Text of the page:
Saturday, January 3, 2009

When They Don't Know The System

The greatest number of problems with newer riders on Hampton Roads Transit (HRT) is that they're unfamiliar with the system. They make mistakes that regulars would laugh at.

Case in point came early this afternoon. Two of us were waiting for the Outbound Route 23 at the bus shelter on Lowery Road in Norfolk. We had both been shopping (her at Farm Fresh, me at Walmart) and had our bags ready to load. The bus arrived roughly on schedule. The woman who had been waiting for the Inbound 23 on the other side of Lowery crossed (with her bags) and boarded, too. She wanted to loop to Best Square, then stay on the 23 to Cedar Grove.

Here's the hitch: had she been patient and waited a few more minutes, she would have been on the previous Inbound 23. As we were boarding on Lowery, it was across at Janaf and heading our way. Her mistake cost her a half hour's time.

If a new rider, a couple simple tips. First, map out your trip using HRT's website prior to riding. Second, if you have any questions, ask the regular riders. Most of them know the bus system much better than those answering the phones at HRT Customer Service.


Michael Ragsdale said...

Reminds me of once I was waiting for the inbound 33 at 19th. There were 3 regulars + myself when someone with broken English asked how to get to the Lynnhaven Social Security office. The lady first asked her fellow foreigner who said something about an express direct from that shelter going to Lynnhaven Mall. The four of us regulars all said catch the 20 to the 29 (yet the know-it-all foreigner, who just arrived in the US a couple of days ago, kept insisting there would be the express).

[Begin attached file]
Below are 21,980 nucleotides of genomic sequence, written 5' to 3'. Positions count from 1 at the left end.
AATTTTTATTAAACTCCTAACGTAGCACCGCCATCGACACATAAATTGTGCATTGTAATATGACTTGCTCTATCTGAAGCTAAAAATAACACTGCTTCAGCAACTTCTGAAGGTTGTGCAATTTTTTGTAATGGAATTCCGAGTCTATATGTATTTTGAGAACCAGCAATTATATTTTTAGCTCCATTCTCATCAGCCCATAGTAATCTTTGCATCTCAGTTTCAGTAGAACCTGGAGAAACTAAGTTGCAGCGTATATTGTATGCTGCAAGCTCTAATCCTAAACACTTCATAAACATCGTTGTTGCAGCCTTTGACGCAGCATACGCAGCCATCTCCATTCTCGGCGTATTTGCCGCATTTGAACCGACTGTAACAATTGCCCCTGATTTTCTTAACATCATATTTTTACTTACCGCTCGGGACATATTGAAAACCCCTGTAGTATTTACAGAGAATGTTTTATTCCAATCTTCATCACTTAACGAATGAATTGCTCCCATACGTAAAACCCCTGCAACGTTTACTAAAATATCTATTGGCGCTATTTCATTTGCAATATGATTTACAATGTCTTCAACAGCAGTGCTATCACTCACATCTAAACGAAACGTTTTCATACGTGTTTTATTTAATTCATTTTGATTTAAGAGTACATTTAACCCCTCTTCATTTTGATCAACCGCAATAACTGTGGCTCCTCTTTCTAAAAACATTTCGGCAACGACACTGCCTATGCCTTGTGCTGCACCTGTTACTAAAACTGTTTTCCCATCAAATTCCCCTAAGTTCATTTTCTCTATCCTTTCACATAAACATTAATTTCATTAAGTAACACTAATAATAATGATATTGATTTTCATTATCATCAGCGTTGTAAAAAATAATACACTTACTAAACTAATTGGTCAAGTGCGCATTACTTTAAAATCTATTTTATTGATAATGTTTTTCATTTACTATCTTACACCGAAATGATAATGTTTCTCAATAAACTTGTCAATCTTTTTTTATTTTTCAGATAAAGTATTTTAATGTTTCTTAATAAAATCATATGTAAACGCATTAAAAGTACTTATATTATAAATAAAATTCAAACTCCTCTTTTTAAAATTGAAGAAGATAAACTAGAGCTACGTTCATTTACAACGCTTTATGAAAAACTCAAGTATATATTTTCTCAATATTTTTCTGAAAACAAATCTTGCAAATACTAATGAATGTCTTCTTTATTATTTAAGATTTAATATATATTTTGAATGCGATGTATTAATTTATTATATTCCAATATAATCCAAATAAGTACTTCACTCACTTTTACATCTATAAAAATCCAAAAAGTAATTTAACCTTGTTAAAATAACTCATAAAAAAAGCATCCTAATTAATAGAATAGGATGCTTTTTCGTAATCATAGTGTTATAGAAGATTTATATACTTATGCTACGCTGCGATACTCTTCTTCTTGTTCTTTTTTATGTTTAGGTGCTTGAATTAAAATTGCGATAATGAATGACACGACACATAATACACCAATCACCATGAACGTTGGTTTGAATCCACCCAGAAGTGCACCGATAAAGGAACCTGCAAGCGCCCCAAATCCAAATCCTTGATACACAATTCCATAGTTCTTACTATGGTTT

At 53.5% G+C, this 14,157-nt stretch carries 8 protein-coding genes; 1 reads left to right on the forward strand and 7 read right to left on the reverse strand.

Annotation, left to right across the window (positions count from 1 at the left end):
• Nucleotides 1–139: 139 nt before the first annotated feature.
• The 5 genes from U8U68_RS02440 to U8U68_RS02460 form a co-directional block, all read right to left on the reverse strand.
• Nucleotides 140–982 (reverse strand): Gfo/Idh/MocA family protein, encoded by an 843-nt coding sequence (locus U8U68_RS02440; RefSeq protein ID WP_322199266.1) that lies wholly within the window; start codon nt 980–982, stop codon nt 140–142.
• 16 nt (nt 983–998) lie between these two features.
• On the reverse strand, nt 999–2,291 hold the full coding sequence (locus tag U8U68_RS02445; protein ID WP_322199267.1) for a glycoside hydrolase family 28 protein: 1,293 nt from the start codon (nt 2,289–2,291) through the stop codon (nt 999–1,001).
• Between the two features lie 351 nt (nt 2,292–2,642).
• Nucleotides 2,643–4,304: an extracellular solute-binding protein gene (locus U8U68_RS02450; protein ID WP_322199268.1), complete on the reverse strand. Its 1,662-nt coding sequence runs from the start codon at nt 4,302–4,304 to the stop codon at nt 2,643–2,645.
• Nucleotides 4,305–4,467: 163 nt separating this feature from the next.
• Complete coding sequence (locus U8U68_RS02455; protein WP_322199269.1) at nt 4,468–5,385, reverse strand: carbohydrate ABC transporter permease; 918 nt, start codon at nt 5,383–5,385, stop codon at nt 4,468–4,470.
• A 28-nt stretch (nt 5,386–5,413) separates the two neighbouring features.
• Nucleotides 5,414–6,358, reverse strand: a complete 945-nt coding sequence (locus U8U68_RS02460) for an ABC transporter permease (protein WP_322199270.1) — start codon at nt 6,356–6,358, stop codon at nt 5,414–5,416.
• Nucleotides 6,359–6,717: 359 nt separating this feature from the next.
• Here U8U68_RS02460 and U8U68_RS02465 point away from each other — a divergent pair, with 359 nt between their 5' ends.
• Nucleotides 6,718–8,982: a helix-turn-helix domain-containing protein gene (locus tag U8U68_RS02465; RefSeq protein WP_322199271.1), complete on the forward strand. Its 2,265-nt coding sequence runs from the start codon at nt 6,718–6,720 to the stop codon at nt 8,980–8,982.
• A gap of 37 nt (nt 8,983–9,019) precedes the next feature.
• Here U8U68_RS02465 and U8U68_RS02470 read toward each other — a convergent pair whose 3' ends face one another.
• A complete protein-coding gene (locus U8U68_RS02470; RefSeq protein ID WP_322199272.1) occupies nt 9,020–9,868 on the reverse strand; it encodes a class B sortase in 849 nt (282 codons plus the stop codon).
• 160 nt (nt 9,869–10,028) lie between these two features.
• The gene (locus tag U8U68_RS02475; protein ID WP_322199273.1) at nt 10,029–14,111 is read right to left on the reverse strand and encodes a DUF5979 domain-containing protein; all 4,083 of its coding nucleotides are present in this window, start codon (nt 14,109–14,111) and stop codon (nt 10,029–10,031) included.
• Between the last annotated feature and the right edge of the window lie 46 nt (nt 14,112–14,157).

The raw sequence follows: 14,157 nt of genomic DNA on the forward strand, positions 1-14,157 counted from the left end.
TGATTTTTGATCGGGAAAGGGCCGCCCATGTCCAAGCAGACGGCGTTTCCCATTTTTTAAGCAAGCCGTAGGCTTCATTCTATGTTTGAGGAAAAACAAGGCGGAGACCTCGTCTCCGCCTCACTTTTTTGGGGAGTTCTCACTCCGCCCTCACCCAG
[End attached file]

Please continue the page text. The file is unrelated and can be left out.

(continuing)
Don't ask me how we convinced that lady to catch the 20 (but we did) since she seemed to want to trust that other person that was her same nationality (who was giving false directions).

The only "express" I could think of was the 32 but that's on Atlantic and we were at 19th & Pacific. Did the 32 ever come there to the shelters by chance?

Anonymous said...

Ok Henry, a novice is not a good bus rider. Makes stupid mistakes. I'm a new bus rider. Tell me, does that little shelter have a map and schedule of routes? How about the one on the other side of the street? Is there even a shelter on that side? Was the reason the lady wanted to take the first available bus really because she was freezing her butt off waiting for a who knows when bus to arrive?

This is the problem with HRT. No one wants to ride because the system isn't user friendly. What appears to be a stupid mistake by a newbie is a symptom of deeper problems with how the agency does business. One of the keys to building a viable system is to make it so simple even a new rider can use it. Doesn't take tech or a lot of money. Just thought.

Avenging Archangel said...


There on Lowery there are shelters on both sides of the road. The tempature was around 50 degrees, so it wasn't all that cold.

However, your question on the info hits on how we do transit in Hampton Roads. Bus shelters are the capital responsibility of the individual cities, not HRT. Therefore, they're Norfolk's shelters, not HRT's.

Michael Ragsdale said...

Darrell, read the post again. The 23 that lady needed was in plain sight. It just needed to make two right turns to get to Lowery.

Anonymous said...

What does ownership of shelters have to do with providing basic information?

Does HRT have this?


Or at least this at every stop?

If not, why not?

And Mike, no bus rider should need x-ray vision to see through buildings to find out if the next bus is coming, or ESP to discern the truthfulness of express service claims.

Michael Ragsdale said...

Darrell, I guess you've never been to the Lowery stop. If there's a bus in JANAF, it would be plainly visible. No "x ray vision" needed. It's that close